Contrasts

I do love contrasts - winter and summer, light and dark, busy and idle, even sad and happy on the age old premise that you need one to recognise the other.

This week began with the coming to stay of adult children: first my elder daughter and her husband, arriving on Sunday and taking possession of the cottage. The two younger ones still have rooms in the house that we describe as theirs, even though they have long left home. The two older ones who have been away even longer tend to stay in the cottage when they come and I think like the sense of a place to themselves as well the company and the buzz of the full house. Outside it was cold as ice and stone, the wind cutting through your clothes in the few yards from house to cottage, and Emma came looking for a fleece to borrow. "I always forget you need an inside and an outside fleece to wear here." We smiled at each other. We don't get much time together these days and it is precious.

A couple of days later younger son, his wife and six month old Labrador arrived. They have not been married long and the shine of early married life is lovely to see. They are so easy to have about, slotting in with minimum fuss, even Flora the puppy, very well behaved and glossy black and all of a wiggle with excitement. Now there are six of us, a full table and a sense of something going on all the time, people to talk to, someone always on hand to help in the kitchen.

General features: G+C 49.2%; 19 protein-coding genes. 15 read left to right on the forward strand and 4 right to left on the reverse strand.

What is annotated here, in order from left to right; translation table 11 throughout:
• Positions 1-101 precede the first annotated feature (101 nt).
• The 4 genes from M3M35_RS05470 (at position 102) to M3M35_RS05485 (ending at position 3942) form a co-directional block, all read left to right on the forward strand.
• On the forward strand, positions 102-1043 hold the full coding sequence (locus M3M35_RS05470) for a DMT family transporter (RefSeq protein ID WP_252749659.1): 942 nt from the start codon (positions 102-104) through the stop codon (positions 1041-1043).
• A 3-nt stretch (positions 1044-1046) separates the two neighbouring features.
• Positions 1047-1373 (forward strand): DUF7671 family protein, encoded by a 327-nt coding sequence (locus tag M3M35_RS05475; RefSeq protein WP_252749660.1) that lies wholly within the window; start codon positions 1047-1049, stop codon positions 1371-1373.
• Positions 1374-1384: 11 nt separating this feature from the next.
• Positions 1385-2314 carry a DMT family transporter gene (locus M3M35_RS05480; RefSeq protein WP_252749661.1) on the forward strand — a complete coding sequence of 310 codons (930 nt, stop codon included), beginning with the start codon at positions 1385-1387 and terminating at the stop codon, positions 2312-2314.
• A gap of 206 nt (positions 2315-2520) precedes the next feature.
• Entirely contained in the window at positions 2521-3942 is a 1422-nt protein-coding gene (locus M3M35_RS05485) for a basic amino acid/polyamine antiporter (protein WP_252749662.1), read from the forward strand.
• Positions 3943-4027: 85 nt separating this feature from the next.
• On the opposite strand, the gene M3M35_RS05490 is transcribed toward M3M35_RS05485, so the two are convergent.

And the following day younger daughter comes with her best friend whose husband is away in the RAF, both bouncing around full of life and talk and laughter. The place is full, but not to bursting. There are walks to go on and hens to feed and yet more cooking and some really splendid meals as Emma and Maddy and Hannah take over this meal or that, relegating me to the pleasingly mindless role of skivvy and potato peeler. They will now all be here for New Year with additional very welcome visits from Ian's father and elder son for an even fuller table. I love it, I love time around the big table with good food and talk and someone coming round the garden with me and the dog walking and the playing of Trivial Pursuit, starting reluctantly but quickly plunging into wild competitiveness and taking the mick.

We have a bonfire on New Year's Eve and the night is so clear and cold that the stars are hard and bright in a black sky. You can see Orion the Hunter and the Great Bear and my son in law shows me Sirius, the Dog Star.

And then they go, pretty much in the order they came so that by Saturday night we are on our own again. And you know what? That is lovely too. I love it when they come and I love the house full and glorious bustle of it all, and I love it when they go too. Peace descends. Ian and I talk to each other and share a bottle of bubbly by the fire. The cat resumes her rightful place on the sofa, no longer a source of fascinated delight to the dog. It is good to have the place back to ourselves.